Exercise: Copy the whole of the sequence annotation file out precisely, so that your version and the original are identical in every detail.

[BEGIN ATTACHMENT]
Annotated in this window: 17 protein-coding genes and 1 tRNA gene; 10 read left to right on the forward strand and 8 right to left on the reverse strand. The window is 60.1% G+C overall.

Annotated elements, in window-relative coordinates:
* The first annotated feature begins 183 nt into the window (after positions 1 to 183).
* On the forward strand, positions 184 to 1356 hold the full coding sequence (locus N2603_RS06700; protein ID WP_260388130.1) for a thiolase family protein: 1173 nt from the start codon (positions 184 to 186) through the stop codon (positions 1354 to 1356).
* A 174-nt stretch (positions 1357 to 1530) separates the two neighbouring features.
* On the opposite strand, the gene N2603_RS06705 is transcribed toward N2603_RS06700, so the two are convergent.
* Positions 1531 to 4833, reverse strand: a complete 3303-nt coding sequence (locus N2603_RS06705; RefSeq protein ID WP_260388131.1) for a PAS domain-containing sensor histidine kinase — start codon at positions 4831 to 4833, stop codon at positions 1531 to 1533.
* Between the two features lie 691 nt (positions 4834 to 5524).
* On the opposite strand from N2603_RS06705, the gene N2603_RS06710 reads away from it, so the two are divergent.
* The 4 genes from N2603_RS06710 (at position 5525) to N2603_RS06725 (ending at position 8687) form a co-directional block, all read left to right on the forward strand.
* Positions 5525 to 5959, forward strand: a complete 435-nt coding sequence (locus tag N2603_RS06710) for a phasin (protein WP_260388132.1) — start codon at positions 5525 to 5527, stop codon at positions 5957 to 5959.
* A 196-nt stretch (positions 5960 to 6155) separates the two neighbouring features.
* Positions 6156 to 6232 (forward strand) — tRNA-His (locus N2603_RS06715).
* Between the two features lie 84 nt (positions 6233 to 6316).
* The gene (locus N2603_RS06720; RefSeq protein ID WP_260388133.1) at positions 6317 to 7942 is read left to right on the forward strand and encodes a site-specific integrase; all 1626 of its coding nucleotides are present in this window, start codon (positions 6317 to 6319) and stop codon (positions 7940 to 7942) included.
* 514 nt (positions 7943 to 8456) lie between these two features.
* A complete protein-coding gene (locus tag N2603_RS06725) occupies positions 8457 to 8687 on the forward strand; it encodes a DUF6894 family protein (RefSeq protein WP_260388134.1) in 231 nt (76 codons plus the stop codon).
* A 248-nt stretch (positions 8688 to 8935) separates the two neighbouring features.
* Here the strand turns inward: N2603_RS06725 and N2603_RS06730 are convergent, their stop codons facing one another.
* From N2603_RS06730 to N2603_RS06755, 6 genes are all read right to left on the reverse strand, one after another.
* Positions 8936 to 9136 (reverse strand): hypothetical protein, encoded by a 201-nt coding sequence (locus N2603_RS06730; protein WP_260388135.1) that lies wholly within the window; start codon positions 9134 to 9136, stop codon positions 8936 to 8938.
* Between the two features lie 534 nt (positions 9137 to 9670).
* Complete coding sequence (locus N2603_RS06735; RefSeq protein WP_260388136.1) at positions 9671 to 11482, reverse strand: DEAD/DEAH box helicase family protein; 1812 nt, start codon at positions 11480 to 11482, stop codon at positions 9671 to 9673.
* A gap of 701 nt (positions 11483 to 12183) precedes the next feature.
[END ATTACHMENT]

Annotated in this window: 17 protein-coding genes and 1 tRNA gene; 10 read left to right on the forward strand and 8 right to left on the reverse strand. The window is 60.1% G+C overall.

Annotated elements, in window-relative coordinates:
* The first annotated feature begins 183 nt into the window (after positions 1 to 183).
* On the forward strand, positions 184 to 1356 hold the full coding sequence (locus N2603_RS06700; protein ID WP_260388130.1) for a thiolase family protein: 1173 nt from the start codon (positions 184 to 186) through the stop codon (positions 1354 to 1356).
* A 174-nt stretch (positions 1357 to 1530) separates the two neighbouring features.
* On the opposite strand, the gene N2603_RS06705 is transcribed toward N2603_RS06700, so the two are convergent.
* Positions 1531 to 4833, reverse strand: a complete 3303-nt coding sequence (locus N2603_RS06705; RefSeq protein ID WP_260388131.1) for a PAS domain-containing sensor histidine kinase — start codon at positions 4831 to 4833, stop codon at positions 1531 to 1533.
* Between the two features lie 691 nt (positions 4834 to 5524).
* On the opposite strand from N2603_RS06705, the gene N2603_RS06710 reads away from it, so the two are divergent.
* The 4 genes from N2603_RS06710 (at position 5525) to N2603_RS06725 (ending at position 8687) form a co-directional block, all read left to right on the forward strand.
* Positions 5525 to 5959, forward strand: a complete 435-nt coding sequence (locus tag N2603_RS06710) for a phasin (protein WP_260388132.1) — start codon at positions 5525 to 5527, stop codon at positions 5957 to 5959.
* A 196-nt stretch (positions 5960 to 6155) separates the two neighbouring features.
* Positions 6156 to 6232 (forward strand) — tRNA-His (locus N2603_RS06715).
* Between the two features lie 84 nt (positions 6233 to 6316).
* The gene (locus N2603_RS06720; RefSeq protein ID WP_260388133.1) at positions 6317 to 7942 is read left to right on the forward strand and encodes a site-specific integrase; all 1626 of its coding nucleotides are present in this window, start codon (positions 6317 to 6319) and stop codon (positions 7940 to 7942) included.
* 514 nt (positions 7943 to 8456) lie between these two features.
* A complete protein-coding gene (locus tag N2603_RS06725) occupies positions 8457 to 8687 on the forward strand; it encodes a DUF6894 family protein (RefSeq protein WP_260388134.1) in 231 nt (76 codons plus the stop codon).
* A 248-nt stretch (positions 8688 to 8935) separates the two neighbouring features.
* Here the strand turns inward: N2603_RS06725 and N2603_RS06730 are convergent, their stop codons facing one another.
* From N2603_RS06730 to N2603_RS06755, 6 genes are all read right to left on the reverse strand, one after another.
* Positions 8936 to 9136 (reverse strand): hypothetical protein, encoded by a 201-nt coding sequence (locus N2603_RS06730; protein WP_260388135.1) that lies wholly within the window; start codon positions 9134 to 9136, stop codon positions 8936 to 8938.
* Between the two features lie 534 nt (positions 9137 to 9670).
* Complete coding sequence (locus N2603_RS06735; RefSeq protein WP_260388136.1) at positions 9671 to 11482, reverse strand: DEAD/DEAH box helicase family protein; 1812 nt, start codon at positions 11480 to 11482, stop codon at positions 9671 to 9673.
* A gap of 701 nt (positions 11483 to 12183) precedes the next feature.